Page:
Varistor materials with high nonlinearity in their current-voltage characteristics are used as protecting device against voltage transients in electronic and industrial equipment and as surge arrestors [19]. Varistors based on ZnO ceramics present a very high nonlinear coefficient (a = 50) [20]. Other varistor systems have been described in the literature and are based on the formation of composites of titania-doped semiconductors [20-25]. However, the nonlinearity coefficient of this material is very low (2 < a < 12) compared with that of the multicomponent ZnO varistor. Recently, nonlinear electrical properties (a = 45) were obtained for a basic ceramic system based on SnO2 CoO Nb2O5 [26].

PbO-BiO1/2-GaO1/2 based glasses (HMO) are good candidates for optical applications due to some of their particular characteristics, such their high refraction indices and high transmission in the ultraviolet (UV), visible and infrared (IR) regions. A limiting stage of the glasses process in this system is the corrosion caused by the melting of glasses in all crucibles used, such as noble metals (platinum or gold) and alumina. The incorporation of crucible materials into the glass composition may reduce the transmission level, the cut-off in the UV - Visible and IR regions, and the thermal stability. SnO2 crucible was tested for PbO-BiO3/2-GaO1/2 melted glass. Optical and thermal analyses showed, in some cases, advantages over the use of platinum and alumina crucibles [27].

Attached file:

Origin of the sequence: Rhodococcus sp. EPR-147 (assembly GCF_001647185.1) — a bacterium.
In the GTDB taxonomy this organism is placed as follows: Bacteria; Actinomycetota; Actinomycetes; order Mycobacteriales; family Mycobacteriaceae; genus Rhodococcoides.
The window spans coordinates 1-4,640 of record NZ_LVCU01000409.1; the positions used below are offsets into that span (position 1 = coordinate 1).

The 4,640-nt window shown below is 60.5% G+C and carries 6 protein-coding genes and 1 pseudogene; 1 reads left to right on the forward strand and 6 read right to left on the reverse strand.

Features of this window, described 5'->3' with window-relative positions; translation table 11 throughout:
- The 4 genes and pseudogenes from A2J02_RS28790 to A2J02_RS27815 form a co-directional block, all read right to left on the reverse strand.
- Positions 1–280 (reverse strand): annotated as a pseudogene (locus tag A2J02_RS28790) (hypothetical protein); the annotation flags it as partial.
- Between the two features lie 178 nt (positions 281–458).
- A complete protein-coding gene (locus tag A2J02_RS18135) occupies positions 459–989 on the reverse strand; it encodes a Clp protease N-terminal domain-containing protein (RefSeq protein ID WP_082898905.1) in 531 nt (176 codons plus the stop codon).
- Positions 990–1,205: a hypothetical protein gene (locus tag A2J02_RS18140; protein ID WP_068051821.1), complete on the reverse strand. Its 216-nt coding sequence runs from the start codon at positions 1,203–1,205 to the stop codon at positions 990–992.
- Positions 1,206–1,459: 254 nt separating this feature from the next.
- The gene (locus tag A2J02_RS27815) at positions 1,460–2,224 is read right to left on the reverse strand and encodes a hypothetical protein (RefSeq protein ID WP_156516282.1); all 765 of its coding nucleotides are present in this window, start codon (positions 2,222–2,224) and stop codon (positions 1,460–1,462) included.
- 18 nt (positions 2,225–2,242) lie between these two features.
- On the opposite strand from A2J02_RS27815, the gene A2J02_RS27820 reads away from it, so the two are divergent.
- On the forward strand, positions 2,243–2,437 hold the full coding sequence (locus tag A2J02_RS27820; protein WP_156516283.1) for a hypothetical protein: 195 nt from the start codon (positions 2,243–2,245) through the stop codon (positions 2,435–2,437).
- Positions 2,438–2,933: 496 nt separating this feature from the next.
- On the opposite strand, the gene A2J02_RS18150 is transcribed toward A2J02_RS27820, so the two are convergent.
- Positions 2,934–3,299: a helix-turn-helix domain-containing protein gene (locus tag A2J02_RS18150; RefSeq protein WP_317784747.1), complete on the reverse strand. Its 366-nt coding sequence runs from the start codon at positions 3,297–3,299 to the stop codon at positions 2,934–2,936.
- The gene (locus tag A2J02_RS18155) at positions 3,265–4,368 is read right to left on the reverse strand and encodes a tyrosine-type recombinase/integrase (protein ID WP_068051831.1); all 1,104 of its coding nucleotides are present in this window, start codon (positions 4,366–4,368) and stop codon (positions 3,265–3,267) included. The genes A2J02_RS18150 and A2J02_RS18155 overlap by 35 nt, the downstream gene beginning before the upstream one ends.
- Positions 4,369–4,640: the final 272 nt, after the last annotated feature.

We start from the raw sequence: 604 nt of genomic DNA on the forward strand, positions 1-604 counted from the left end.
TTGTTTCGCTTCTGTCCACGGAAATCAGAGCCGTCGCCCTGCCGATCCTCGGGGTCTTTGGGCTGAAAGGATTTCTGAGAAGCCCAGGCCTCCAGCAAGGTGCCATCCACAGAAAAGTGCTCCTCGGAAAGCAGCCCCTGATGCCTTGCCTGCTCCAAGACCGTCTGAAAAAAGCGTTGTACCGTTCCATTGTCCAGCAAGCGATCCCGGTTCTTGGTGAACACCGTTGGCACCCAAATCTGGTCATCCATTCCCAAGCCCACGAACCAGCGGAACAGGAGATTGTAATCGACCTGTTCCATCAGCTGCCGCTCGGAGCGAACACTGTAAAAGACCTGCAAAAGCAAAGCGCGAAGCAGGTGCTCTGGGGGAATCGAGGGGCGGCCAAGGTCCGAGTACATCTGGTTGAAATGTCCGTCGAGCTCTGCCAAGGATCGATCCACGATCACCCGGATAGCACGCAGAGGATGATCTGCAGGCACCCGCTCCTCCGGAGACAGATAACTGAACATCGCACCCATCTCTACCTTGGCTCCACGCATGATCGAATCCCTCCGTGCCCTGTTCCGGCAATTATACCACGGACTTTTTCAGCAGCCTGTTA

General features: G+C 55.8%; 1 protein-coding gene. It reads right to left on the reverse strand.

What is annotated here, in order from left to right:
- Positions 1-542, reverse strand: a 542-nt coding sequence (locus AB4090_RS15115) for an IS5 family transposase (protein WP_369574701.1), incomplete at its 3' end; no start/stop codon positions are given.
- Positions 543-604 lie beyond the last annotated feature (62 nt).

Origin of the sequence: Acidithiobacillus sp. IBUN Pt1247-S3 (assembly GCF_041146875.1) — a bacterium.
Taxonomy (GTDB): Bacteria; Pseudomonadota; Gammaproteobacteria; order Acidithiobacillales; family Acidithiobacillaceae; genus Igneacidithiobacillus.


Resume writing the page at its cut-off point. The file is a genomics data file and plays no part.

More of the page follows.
The objective of the present work was to study the SnO2 sintering behavior, to obtain dense SnO2 ceramics, seeking for its potential applications in electronics and in processing of high purity optical glasses.



SnO2 based powders pure and containing dopants like MnO2, CoO, Nb2O5 and others were prepared by conventional mixing of SnO2 and the commercial powders. Appropriate quantities were ball mixed for 1 h in a nylon vessel containing dense zirconia balls and ethylene glycol. The alcohol was then evaporated at 60°C for 12 h.The powder, after grinding in an agate mortar, was sifted through a 250 mm opening sieve. Them the powders were isostatically pressed at 210 MPa to form cylindrical pellets.